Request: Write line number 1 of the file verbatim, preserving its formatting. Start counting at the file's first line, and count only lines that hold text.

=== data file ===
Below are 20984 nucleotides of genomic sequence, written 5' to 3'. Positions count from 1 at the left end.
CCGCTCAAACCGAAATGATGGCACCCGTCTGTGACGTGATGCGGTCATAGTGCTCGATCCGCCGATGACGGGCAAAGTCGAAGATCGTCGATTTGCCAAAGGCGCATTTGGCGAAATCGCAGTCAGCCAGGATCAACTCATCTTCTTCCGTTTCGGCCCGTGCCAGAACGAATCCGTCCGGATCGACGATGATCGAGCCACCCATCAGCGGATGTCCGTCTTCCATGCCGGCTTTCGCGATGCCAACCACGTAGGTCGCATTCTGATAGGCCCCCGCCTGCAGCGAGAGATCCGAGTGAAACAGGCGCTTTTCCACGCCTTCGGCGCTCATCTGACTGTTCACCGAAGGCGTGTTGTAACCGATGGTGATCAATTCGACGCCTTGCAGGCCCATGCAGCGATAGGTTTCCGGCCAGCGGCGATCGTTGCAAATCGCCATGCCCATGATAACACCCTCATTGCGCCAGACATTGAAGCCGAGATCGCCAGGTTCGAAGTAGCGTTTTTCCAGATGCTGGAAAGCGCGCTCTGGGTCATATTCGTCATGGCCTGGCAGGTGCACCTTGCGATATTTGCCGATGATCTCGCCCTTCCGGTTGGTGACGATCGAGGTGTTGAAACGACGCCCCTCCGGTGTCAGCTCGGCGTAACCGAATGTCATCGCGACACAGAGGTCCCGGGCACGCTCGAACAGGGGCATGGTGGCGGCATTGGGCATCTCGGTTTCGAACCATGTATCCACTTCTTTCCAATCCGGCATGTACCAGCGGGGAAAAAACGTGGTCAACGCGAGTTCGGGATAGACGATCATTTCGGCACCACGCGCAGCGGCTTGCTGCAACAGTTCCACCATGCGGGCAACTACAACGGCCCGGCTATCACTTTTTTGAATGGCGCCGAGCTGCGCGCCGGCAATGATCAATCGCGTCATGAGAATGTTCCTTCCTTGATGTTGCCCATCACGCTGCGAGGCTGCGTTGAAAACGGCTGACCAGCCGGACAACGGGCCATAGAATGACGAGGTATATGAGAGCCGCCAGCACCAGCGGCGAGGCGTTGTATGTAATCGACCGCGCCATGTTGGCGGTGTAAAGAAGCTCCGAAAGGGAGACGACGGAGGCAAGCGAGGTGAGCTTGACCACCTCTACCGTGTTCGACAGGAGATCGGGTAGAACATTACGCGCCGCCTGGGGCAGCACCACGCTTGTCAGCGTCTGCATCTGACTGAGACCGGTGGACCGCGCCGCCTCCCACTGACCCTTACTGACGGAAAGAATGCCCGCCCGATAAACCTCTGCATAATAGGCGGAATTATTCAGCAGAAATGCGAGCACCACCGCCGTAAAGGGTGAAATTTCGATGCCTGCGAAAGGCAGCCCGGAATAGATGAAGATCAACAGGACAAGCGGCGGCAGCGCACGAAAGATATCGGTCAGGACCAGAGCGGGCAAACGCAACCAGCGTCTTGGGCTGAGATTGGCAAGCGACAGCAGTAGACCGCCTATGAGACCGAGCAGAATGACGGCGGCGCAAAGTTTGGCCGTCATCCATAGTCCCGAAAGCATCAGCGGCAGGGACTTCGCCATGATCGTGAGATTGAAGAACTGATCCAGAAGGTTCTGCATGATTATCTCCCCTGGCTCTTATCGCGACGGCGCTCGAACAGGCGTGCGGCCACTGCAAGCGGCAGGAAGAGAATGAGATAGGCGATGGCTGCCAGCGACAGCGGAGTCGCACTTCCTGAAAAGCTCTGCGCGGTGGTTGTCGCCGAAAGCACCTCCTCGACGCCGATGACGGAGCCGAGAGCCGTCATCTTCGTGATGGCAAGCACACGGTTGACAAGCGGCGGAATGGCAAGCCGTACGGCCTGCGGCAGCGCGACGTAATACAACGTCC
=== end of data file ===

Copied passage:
Below are 20984 nucleotides of genomic sequence, written 5' to 3'. Positions count from 1 at the left end.